Gap between rich and poor in Latinamerica is largest in the world, says UN
The gap between the rich and poor in Latinamerica has not ceased to increase in the last decades and currently 20% of the wealthiest hold 56.9% of resources, while the region’s main cities host 127 million people, according to the latest report from United Nations-Habitat.
Income for the poorest 20% of Latinamerica is merely 3.5% of the full cake which makes the continent the most unequal in the world says a report released this week during the World Urban Forum being held in Rio do Janeiro, Brazil.
“The country with least inequality of income in Latinamerica has the highest inequality of any Organization for Economic Cooperation and Development, OECD, country member, including all the east of Europe”, points out the document.
Brazil is the most outstanding since 10% of the richest absorb 50.6% of all income compared to the 0.8% going to the poorest 10%.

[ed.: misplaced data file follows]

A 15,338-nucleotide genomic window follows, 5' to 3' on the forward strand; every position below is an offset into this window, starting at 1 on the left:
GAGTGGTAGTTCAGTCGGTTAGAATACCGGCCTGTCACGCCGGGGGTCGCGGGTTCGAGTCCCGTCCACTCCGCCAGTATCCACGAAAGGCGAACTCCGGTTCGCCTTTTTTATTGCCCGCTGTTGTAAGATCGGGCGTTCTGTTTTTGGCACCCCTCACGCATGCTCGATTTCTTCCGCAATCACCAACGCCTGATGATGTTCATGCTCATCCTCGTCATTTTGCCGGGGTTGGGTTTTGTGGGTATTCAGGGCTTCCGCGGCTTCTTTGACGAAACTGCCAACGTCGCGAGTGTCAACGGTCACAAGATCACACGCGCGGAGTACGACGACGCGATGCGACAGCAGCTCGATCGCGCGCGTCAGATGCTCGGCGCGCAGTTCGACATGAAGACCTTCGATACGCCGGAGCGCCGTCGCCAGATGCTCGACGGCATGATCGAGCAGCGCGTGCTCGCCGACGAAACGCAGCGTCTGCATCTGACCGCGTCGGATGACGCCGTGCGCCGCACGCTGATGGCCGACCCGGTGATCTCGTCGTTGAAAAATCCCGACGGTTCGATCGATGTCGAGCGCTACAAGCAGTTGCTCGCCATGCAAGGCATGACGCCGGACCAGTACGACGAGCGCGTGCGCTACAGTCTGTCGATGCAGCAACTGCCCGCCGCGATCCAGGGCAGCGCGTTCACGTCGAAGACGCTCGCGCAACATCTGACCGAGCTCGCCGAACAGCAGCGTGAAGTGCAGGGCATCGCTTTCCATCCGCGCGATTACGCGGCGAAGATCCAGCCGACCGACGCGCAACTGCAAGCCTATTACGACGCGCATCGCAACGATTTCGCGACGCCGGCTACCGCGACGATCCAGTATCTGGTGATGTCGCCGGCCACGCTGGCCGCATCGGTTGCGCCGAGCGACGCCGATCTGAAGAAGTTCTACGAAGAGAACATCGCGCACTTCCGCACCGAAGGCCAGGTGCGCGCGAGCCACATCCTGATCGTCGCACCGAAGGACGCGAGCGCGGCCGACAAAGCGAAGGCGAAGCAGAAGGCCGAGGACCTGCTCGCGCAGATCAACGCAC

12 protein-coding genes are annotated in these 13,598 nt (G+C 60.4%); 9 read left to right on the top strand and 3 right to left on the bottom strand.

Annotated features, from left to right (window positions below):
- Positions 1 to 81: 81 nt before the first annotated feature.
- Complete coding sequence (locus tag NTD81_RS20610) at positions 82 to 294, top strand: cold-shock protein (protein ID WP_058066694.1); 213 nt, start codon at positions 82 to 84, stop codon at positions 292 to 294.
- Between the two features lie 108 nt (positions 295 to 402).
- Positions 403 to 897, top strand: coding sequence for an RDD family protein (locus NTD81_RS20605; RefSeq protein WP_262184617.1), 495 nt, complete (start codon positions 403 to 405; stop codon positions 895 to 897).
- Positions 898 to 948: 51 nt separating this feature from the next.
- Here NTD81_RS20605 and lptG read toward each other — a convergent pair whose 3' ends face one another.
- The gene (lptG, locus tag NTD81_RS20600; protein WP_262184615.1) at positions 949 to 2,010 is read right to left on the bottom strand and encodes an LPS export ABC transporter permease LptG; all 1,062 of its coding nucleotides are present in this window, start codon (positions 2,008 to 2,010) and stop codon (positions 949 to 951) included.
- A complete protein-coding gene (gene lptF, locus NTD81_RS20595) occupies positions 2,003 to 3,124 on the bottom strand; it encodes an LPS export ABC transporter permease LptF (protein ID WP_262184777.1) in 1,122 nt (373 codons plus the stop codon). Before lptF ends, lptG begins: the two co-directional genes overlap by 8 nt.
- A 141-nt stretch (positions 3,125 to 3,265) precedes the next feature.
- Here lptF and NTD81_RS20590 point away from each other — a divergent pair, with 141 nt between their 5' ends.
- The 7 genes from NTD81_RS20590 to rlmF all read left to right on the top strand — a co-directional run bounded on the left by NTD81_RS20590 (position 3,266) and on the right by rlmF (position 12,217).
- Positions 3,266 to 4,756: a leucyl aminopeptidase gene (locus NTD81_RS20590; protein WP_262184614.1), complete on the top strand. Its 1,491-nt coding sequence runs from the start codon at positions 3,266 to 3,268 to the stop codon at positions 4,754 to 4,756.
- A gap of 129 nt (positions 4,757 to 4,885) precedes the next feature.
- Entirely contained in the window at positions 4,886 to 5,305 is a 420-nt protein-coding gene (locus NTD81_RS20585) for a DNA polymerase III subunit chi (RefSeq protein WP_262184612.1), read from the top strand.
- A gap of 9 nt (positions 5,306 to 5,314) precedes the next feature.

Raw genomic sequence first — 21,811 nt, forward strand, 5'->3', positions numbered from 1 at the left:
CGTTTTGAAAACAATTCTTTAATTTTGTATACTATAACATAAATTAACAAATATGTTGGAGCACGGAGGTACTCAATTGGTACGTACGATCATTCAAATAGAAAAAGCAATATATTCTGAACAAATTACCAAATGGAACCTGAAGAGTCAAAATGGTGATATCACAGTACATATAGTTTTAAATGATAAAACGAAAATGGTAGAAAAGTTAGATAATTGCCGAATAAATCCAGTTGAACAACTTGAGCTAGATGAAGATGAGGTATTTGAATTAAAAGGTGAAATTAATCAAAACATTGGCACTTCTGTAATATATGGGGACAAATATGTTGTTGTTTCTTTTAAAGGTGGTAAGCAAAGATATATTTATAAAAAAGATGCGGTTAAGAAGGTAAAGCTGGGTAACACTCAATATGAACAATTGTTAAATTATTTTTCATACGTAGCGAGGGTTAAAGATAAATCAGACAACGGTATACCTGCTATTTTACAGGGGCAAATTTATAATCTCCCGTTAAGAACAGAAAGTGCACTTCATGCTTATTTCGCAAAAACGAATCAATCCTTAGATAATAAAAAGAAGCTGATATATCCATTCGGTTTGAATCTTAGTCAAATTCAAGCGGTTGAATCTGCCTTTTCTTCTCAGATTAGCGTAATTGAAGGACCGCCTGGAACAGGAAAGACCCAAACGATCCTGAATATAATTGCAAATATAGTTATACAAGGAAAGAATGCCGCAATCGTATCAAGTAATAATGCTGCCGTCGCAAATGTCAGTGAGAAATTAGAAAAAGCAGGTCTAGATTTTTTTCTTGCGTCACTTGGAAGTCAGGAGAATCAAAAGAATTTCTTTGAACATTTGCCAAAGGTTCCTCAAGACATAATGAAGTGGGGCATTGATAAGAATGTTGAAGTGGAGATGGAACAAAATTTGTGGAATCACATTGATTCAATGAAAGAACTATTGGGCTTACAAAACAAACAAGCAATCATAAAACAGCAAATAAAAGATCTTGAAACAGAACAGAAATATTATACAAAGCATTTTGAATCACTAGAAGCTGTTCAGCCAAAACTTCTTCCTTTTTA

Mexico follows in the list of inequality, since the top 10% dominate 42.2% of income compared to the 1.3% for the poorest 10%.
Argentina figures in third place with 41.7% of income going to the top 10% richest and 1.1% for the bottom 10%.
In Venezuela the equation is similar: 10% have 36.8% and the bottom 10%, 0.9%. If the top 30% are taken into account income soars to 65.1%.
In Colombia, 49.1% is taken by the top 10% and 0.9% for the bottom 10%. Chile’s equation is 42.5% and 1.5%. Strangely enough Nicaragua, Panama and Paraguay stand out as “more equal” even when the top rich take 40%.
Urbanization on the other hand has not helped to contain poverty, rather the contrary: in 1970, 41 million poor people lived in Latinamerican cities (27%) and in 2007 the number jumped to 127 million which is equivalent to 29% of urban population.
However the UN-Habitat report points out that “…in smaller cities and certainly in rural areas of Latinamerica population is even poorer and living conditions more miserable”.
Rural poverty in Brazil is extensive to 50.1% of the rural population; in Mexico, 40.1% and in Peru, 69.3%. At the other extreme comes Chile with a rural poverty index of 12.3%, which is even lower than in urban areas.